Reward Function Given limited knowledge of the scene’s dynamics and state, the reward function plays a dominant role in enabling progress toward locating the target object. The reward used here is a linear combination of a number of heuristic value functions : .

For our constituent reward functions, we use the following elements:



: The number of previously occluded voxels that should be revealed by this motion.


: The standard deviation of the centroids of detected objects.


: The motion of the object toward or away from the center of mass of the scene.


: The number of collisions between the robot trajectory and non-manipulated objects in the current motion.

No penalty is assessed for disturbing or toppling other objects, other than the collision metric. The weight vector will in general depend highly on the resolution of the voxel map.

The Information heuristic requires some additional explanation. When moving a partially-visible object with shadow, the hidden voxels could “belong” either to the object in motion or to the remainder of the scene. If the object motion is represented by a rigid transform and a shadowed voxel coordinate by , then we need to check whether either or are visible given the new object position. Figures (b)b and (c)c show this process.

Grasp Generation For both the cases with and without shape completion, grasps were planned on a convex prismatic approximation of the voxel grid, generated by extruding the 2D convex hull of the object’s downprojected (X-Y) occupancy map between its minimum and maximum extents in the table z-coordinate.

5 Experimental Results

(a) A
(b) B
(c) C1
(d) C2
(e) C3
(f) D1
(g) D2
(h) D3
Figure 18: Experimental configurations. In each scene, the target object is the yellow/green softball. The robot is located at the top of the image where it cannot see the softball.

Experimental Equipment To evaluate the system described, we employed a custom bimanual robot equipped with two KUKA LBR iiwa 7 R800 arms, two Robotiq 3-Finger Adaptive Grippers, and a Microsoft Kinect 2 for vision. External localization of the robot, camera, and table was provided by eight Vicon Bonita 10 motion capture cameras (no motion capture was used for the manipulated objects). Primary scene processing and motion planning was performed on a PC with an Intel 4.7GHz i7-8700K CPU and NVIDIA GTX 1080Ti GPU. Shape completion was also performed on a 1080Ti, and segmentation was performed on an NVIDIA Tesla V100-SXM2. The system, spanning six PCs including hardware-facing machines, used ROS for interprocess communication, sensor data acquisition, and trajectory transmission.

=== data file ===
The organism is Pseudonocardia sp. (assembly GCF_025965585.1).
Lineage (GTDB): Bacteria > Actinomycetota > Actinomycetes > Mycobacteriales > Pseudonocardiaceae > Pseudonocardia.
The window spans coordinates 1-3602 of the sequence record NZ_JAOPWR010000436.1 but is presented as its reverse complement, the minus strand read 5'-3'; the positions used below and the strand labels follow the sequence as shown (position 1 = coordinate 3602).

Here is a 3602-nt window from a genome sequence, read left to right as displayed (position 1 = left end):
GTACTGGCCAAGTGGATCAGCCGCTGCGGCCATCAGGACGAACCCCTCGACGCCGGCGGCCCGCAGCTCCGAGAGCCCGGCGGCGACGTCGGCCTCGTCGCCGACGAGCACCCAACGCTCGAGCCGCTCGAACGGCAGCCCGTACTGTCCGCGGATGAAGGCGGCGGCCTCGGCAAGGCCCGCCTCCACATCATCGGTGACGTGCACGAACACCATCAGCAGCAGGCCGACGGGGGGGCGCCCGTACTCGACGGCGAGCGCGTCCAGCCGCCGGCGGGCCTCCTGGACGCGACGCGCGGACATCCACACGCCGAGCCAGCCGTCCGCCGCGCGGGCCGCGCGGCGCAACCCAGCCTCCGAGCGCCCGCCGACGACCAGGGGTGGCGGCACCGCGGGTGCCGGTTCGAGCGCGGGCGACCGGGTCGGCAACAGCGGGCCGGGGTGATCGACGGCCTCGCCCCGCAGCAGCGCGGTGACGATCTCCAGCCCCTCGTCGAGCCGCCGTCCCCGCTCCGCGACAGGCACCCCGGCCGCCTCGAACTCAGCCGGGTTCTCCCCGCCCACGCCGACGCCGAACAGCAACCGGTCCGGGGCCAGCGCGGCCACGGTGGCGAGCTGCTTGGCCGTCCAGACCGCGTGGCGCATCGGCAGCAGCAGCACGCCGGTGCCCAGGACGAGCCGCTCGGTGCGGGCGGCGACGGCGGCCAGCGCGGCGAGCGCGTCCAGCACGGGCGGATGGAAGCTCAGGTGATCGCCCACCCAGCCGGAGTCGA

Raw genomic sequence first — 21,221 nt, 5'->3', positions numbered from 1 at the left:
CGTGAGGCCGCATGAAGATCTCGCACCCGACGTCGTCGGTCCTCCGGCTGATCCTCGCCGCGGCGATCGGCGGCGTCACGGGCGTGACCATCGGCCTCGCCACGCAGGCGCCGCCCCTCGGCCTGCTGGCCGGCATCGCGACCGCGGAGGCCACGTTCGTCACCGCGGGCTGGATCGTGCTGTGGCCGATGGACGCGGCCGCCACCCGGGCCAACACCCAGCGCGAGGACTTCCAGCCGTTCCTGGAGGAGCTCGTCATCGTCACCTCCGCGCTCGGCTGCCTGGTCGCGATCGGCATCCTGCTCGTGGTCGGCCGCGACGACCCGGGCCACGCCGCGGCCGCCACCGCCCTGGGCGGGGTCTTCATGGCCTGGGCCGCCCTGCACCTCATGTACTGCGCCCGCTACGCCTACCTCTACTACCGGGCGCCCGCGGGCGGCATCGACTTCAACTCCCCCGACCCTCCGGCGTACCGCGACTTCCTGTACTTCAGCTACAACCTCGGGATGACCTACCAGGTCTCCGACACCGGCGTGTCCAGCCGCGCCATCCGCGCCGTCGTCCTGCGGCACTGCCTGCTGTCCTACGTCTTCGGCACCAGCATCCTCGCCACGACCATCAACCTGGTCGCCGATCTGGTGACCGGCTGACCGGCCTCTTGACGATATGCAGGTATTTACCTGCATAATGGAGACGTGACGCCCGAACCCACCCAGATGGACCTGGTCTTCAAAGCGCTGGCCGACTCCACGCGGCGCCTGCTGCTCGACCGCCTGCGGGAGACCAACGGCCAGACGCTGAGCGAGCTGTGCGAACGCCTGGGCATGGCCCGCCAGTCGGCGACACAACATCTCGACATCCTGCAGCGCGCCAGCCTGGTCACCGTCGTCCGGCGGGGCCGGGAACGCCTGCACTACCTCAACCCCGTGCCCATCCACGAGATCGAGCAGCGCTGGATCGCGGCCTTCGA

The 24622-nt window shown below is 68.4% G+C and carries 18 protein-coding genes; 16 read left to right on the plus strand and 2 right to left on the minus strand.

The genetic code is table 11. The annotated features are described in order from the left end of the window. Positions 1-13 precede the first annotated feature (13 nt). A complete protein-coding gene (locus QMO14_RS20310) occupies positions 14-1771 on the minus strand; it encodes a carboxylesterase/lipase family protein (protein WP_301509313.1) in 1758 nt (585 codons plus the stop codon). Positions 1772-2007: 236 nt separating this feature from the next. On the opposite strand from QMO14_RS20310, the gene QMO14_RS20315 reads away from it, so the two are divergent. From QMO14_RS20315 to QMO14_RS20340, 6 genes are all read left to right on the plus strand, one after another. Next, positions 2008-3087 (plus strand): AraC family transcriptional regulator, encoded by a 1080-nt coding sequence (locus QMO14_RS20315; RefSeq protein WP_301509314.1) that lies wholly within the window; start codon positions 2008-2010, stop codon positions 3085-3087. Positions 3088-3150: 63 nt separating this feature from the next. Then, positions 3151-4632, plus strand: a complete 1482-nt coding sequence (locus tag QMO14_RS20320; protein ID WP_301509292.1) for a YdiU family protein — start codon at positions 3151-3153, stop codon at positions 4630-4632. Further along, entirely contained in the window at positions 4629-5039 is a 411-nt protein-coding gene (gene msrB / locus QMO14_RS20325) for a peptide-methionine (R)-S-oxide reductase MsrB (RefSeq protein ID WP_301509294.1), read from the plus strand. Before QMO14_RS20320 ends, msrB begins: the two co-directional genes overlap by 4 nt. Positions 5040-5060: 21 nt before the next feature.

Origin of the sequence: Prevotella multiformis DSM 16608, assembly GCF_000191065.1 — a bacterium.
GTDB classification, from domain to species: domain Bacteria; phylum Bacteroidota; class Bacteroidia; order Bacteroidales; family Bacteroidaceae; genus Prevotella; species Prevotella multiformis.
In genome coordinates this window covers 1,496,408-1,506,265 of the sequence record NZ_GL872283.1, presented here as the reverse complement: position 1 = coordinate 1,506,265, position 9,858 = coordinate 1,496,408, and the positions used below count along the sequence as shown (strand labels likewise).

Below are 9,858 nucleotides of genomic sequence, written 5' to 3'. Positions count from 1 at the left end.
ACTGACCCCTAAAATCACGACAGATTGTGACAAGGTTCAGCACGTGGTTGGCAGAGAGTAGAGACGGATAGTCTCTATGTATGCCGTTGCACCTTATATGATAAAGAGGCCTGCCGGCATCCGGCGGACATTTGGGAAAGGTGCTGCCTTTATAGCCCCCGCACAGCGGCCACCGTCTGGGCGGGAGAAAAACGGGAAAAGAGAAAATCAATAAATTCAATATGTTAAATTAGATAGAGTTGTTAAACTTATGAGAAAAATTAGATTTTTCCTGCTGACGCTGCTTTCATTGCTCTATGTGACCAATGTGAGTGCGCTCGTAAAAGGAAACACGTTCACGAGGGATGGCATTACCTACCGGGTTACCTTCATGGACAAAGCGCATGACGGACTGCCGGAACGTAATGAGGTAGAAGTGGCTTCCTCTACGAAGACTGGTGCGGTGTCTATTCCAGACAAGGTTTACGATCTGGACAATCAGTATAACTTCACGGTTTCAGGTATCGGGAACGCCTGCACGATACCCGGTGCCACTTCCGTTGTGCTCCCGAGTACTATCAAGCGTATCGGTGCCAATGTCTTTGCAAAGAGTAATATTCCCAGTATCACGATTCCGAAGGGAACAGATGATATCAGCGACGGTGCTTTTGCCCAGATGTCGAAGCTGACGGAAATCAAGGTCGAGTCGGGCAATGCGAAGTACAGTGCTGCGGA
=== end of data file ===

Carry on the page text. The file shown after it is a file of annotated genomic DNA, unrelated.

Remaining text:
Experimental Parameters Throughout the preceding sections, several threshold and weight parameters were employed. For this experiment configuration, we used values of , , , and from Equation 4.4 .

5.1 Shape Completion

Experiment setup To benchmark the shape completion modifications, we generated voxel grids for 16 objects in a variety of previously unseen orientations, and where four of the objects were previously unseen by the network. One quadrant of the view was then occluded to mimic the conditions found in realistic scenes. 864 data points are generated for each object and randomly split into training and testing sets with the ratio of 4:1. The testing dataset also include 3 new objects which were not in the training set. The resulting reconstructions were then compared using the chamfer distance metric from Equation 1. These error statistics are collected for all 8,448 data points in Figure 19. We then evaluated two hypotheses about our shape completion method:

Master Chef Can

Tuna Fish Can


Potted Meat Can

Cracker Box

Gelatin Box

Sugar Box



Mug 3

Tomato Soup Can

Mug 1

Pudding Box


Mug 2


Chamfer Distance





Figure 19: Chamfer distances of various shape completion methods.

(a)                    (b)                    (c)                    (d)                    (e)

Figure 24: Visualization of results of shape completion on several objects. (a) Input voxels; (b) 3D-RecGAN trained on unoccluded dataset; (c) 3D-RecGAN trained on occluded dataset; (d) 3D-RecGAN trained on occluded dataset with free space as augmented input. (e) Ground truth. The pitcher is in the training set. The box, sprayer and toy airplane are not in the training set.

Training shape completion with a dataset of occluded objects significantly improves performance.

As seen in Figure 19, augmenting the training data with occlusions provides a dramatic improvement in performance (note the log scale on the y-axis). Comparing the 3D-RecGAN model with the 3D-RecGAN + occlusions model yields a t-statistic of 36.752 and a p-value of . Examples are shown in Figure 24. This hypothesis is strongly supported by the results.


Including known free voxel information in shape completion significantly improves performance.

On top of the additions to the training dataset, Section 4.2 described a modification to the original 3D-RecGAN architecture to account for known free space. Figure 19 shows these results as well, showing a modest improvement from the non-freespace network. Computing the t-statistics for the freespace and non-freespace leads to a t-value of 1.87543, and a p-value of 0.06079.

5.2 Tests in manually-designed scenes

In order to show the capabilities of shape completion and memory, we test each of these components in manually-designed scenarios where that component is beneficial. We then compare the results to using the baseline (the framework without either of these components). These test scenarios are shown in Figures (a)a and (b)b.